Being in a band isn’t all it’s cracked up to be. When you’re on tour, the only respite from terrible highway fast food is Subway. You rarely get paid; sometimes it’s even worse: rather than paying you in cash, you get “all you can drink Pabst Blue Ribbon.” Ugh. Oh, and you’re also a pariah in the eyes of your family.
For bands who try to “do it themselves,” it’s even worse: booking alone consumes weeks, years of one’s life. Throw in dealing with your label (over-rated), mobilizing your fan base (non-existent), booking shows (annoying) and promoting your shows (real annoying), you suddenly agree with the old adage, “Nobody ever made money playing rock n’ roll.” Furthermore, these tasks are spread across different websites, platforms, and files types. What you need is an all-in-one place for easy band management. Brother, you need Marcato Musician.
Marcato Musician is, in it’s own words, “a web-based artist management application that lets you keep track of your entire world in one place. It works on any computer, there is nothing to install, and your information is available 24/7 from anywhere with an internet connection. With Marcato Musician you can manage your communications, stay on top of tasks and deadlines, schedule bookings and other events, keep track of contacts and venues, store files in a centralized file manager, automatically push upcoming gigs to social networking sites, and generate printable tour itineraries and press kits.” Better yet, it’s free for single artists. So let’s take a quick tour, (pun) shall we?
- Dashboard – Your all-in-one place to manage all your stuff: active messages, upcoming events, outstanding tasks, and recent user activity (see screen shot below.)
- Messages & Tasks – Here’s where you stay in touch with band members and other personnel in your entourage (yes, you have one.) I feel like this may be the most valuable part of the service: spreadsheets or, worse yet, hand-written notes just don’t cut it. This is specifically cool because you can set due dates: nowhere to run, nowhere to hide.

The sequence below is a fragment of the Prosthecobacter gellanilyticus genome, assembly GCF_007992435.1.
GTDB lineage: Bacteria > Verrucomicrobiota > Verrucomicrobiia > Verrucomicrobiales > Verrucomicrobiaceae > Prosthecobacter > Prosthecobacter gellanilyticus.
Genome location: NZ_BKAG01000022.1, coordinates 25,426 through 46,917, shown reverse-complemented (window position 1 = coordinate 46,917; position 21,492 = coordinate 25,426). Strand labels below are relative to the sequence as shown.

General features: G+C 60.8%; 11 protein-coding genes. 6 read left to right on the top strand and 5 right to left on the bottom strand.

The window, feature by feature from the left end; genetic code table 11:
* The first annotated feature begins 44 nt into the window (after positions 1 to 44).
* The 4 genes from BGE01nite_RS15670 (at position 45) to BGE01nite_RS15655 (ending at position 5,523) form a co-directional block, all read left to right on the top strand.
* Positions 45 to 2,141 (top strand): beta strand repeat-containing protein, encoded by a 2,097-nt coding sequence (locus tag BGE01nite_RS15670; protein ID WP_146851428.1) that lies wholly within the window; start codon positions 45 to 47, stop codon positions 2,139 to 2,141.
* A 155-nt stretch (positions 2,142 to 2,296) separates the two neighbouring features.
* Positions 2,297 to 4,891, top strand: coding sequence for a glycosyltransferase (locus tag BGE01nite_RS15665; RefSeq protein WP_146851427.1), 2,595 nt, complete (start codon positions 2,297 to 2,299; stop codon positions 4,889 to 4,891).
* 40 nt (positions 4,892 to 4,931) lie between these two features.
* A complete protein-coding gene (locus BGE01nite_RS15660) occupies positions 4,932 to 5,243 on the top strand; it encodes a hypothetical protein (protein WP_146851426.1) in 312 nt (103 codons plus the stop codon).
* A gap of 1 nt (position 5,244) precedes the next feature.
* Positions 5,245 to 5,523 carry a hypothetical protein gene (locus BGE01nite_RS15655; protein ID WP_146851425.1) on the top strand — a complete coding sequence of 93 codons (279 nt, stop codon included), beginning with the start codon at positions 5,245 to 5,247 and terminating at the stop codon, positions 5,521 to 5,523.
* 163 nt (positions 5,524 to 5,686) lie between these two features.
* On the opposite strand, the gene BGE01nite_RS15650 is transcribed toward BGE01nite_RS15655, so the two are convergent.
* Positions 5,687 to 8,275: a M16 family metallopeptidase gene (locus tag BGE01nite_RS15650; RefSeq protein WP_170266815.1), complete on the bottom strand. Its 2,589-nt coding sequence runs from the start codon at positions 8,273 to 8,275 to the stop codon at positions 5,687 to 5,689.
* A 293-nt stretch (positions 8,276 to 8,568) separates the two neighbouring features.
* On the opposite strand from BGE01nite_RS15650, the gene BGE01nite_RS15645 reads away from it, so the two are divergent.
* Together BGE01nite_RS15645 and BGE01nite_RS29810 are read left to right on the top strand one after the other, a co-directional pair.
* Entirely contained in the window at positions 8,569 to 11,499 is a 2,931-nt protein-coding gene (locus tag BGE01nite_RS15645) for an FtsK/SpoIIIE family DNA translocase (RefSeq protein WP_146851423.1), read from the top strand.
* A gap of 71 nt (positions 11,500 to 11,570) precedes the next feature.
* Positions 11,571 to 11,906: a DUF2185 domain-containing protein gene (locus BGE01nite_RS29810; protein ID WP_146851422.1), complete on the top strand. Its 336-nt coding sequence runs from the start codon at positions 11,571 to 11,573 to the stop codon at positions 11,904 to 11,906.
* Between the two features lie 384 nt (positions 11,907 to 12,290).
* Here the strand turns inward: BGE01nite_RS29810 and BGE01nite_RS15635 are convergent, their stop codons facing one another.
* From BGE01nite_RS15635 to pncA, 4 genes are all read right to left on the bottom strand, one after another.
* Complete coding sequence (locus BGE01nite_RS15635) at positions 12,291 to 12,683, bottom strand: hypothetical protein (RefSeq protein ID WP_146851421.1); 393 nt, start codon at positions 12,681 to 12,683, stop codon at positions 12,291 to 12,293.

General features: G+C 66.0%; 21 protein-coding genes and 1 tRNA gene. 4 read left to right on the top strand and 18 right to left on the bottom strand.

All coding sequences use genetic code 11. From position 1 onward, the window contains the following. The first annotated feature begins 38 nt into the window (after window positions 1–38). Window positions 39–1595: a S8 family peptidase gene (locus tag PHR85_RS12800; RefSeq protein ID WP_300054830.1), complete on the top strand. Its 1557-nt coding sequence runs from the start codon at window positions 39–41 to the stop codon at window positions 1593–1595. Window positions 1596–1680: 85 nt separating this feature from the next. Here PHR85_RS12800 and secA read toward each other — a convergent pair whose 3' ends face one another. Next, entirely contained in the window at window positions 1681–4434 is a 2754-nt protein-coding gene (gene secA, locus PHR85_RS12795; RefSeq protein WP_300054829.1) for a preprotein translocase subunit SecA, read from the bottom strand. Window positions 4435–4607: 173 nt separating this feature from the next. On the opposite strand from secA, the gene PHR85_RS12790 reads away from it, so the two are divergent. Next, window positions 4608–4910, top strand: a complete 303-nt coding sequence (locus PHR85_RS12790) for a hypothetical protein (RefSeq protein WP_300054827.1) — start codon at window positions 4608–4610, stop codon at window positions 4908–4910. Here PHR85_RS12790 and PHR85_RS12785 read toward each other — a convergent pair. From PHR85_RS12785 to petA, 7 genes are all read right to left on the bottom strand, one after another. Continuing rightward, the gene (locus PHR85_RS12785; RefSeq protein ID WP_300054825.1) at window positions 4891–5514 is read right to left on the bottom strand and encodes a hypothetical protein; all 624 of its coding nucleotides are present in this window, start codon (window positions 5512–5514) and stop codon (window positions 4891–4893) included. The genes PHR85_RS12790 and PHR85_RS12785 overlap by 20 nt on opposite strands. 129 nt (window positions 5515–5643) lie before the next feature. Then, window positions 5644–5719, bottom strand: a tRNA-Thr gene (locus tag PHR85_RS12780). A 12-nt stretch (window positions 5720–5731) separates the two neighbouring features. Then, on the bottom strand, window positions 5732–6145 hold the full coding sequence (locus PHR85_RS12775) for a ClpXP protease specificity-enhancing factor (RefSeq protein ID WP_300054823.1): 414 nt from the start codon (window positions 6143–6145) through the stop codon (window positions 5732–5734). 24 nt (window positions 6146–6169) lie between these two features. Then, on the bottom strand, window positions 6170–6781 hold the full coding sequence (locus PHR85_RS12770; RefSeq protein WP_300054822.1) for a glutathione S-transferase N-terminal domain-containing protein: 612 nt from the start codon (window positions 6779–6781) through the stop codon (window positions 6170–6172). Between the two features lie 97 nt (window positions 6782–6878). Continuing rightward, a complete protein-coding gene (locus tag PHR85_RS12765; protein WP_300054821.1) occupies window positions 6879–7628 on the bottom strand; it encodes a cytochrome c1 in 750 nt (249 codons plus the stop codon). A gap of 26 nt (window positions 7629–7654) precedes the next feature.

- Artists and Bookings: This is your band’s profile, more or less. You can include your bio, photos, upcoming shows, contacts, and what’s really cool – attachments for, say, press photos and show requirements. Not sure if there’s MarcatoMusician will delete ostentatious or patently absurd riders, however (no brown M&Ms, anyone?) Better yet, since many different people rely on many different sites and platforms for their music management, you can export your shows from places like Sonicbids and MySpace.
- Contacts – A very nice address book.
- Calendar – This is really good. Do you know many times bands have tried to schedule a practice over e-mail? Impossible. Or to get everybody on board for a show when certain members – who shall remain nameless – don’t check e-mail or their phones? This goes bye-bye with the calendar tool.
- Files – Why spread out band-related files – press sheets, photos, tour itineraries, etc. – on multiple computers when you can put it all here, accessible to all members? That’s a rhetorical question.
- EPKs (that’s “Electronic Press Kits,” for those of us in the industry) and Itineraries. What struck me about this part was that the EPKs actually look really good: well-laid out, simple, compelling.
The only pressing comment I have is that a bunch of interesting bands are using Marcato Musician (they’re listed here); t’would be cool to link each to elsewhere on the Web. That said, there are some really nifty testimonials below it. And beyond that, what else is there to say? Being in a band isn’t all Hammer of the Gods. It’s actually a pain. And while MarcatoMusician can’t do anything about long, smelly van rides, terrible higway fast food, and record industry vipers, it can make the logistics and mechanics of being in a band a lot nicer to navigate.